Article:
The japanese economy and where it gets its capital from.

Essay by killahhopsHigh School, 10th gradeA, April 2003

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Japan is one of the world's economic giants. Only that of the United States exceeds its economic output. The Japanese manufacture a wide range of products, including automobiles, computers, steel, television sets, textiles, and tires. The country's factories have some of the most highly developed equipment in the world. Japan has become a major economic power even though it has few natural resources. Japan imports many of the raw materials needed for industry and exports finished manufactured goods.

Early Japan was greatly influenced by the neighboring Chinese civilization. From the late 400's to the early 800's, the Japanese borrowed heavily from Chinese art, government, language, religion, and technology. During the mid-1500's, the first Europeans arrived in Japan. Trade began with several European countries, and Christian missionaries from Europe converted some Japanese. During the early 1600's, however, the rulers of Japan decided to cut the country's ties with the rest of the world.

They wanted to keep Japan free from outside influences. Japan's isolation lasted until 1853, when Commodore Matthew C. Perry of the United States sailed his warships into Tokyo Bay. As a result of Perry's show of force, Japan agreed in 1854 to open two ports to U.S. trade.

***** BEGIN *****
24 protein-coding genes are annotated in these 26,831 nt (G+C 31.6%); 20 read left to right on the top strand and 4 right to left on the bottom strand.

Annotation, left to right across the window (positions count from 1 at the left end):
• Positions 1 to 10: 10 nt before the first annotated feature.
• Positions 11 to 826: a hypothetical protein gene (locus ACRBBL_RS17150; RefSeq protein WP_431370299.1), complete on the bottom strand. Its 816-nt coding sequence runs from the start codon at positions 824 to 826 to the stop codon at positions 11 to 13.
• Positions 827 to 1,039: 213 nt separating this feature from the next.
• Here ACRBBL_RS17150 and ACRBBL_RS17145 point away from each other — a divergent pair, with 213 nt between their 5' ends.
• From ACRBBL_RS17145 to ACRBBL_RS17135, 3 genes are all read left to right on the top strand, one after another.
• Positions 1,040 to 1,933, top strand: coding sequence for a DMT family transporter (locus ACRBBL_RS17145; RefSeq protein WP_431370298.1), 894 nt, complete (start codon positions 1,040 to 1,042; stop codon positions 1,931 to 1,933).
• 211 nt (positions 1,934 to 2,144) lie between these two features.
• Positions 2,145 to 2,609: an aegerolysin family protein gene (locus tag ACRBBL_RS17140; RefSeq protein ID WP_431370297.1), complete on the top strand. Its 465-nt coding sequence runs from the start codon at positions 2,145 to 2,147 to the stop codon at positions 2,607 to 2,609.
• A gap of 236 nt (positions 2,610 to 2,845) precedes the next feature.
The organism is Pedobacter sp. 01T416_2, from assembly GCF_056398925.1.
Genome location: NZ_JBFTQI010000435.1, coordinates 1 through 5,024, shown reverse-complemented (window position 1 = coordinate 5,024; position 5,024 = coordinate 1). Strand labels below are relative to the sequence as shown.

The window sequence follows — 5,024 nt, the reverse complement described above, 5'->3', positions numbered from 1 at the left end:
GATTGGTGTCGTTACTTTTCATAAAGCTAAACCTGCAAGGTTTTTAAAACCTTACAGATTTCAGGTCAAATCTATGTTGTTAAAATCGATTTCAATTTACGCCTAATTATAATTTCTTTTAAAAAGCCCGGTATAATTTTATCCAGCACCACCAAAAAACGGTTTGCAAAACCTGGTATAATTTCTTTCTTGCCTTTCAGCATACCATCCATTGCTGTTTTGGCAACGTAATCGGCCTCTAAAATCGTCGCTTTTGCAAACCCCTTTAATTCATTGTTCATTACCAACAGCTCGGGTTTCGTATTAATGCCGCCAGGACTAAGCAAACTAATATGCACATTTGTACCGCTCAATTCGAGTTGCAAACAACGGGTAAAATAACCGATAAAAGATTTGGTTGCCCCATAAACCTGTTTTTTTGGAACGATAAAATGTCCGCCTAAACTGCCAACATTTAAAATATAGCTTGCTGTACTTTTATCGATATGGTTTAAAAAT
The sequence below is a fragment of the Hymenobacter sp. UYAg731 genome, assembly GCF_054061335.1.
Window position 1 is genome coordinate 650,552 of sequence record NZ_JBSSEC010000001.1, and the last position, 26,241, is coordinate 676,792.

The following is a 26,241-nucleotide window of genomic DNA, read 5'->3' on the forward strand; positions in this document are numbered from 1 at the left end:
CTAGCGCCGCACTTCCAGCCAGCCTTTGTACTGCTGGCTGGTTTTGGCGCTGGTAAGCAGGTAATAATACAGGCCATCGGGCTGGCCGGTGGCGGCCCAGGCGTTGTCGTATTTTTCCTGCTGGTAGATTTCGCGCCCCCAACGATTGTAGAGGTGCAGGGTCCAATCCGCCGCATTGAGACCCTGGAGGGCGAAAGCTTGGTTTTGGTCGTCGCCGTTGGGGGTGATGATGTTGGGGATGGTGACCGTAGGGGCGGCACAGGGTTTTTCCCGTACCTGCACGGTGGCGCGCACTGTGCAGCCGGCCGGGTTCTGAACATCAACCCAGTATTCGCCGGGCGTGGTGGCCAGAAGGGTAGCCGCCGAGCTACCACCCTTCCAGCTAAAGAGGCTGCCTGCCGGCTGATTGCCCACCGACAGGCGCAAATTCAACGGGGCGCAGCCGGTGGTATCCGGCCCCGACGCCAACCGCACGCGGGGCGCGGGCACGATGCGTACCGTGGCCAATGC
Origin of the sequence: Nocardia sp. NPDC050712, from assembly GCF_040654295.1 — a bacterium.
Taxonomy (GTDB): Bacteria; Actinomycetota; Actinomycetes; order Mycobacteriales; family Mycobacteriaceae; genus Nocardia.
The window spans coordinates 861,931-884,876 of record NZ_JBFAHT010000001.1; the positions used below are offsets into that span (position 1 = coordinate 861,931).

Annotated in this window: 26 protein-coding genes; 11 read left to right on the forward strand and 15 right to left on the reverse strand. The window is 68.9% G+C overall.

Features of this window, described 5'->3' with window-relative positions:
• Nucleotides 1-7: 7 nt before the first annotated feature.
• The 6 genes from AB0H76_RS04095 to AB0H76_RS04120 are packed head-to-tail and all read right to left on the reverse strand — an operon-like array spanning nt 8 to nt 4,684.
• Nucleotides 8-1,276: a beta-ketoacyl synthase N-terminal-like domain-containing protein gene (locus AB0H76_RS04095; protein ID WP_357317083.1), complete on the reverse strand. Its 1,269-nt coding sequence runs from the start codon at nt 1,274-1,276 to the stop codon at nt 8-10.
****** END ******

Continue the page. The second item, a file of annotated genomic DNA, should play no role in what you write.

During the 1870's, the Japanese government began a major drive to revise the country. New ideas and manufacturing methods were imported from Western countries. By the early 1900's, Japan had become an industrial and military power.

In the late 19th century Japan was rapidly and thoroughly industrialized. Textiles were a leading item. Key elements of Japan's economy are manufacturing and trade. The country has few natural resources, so it must buy such necessities as aluminum, coal, lead, and petroleum. To pay for those imports, the government has adopted a strategy of exporting manufactured goods of high value. An especially important...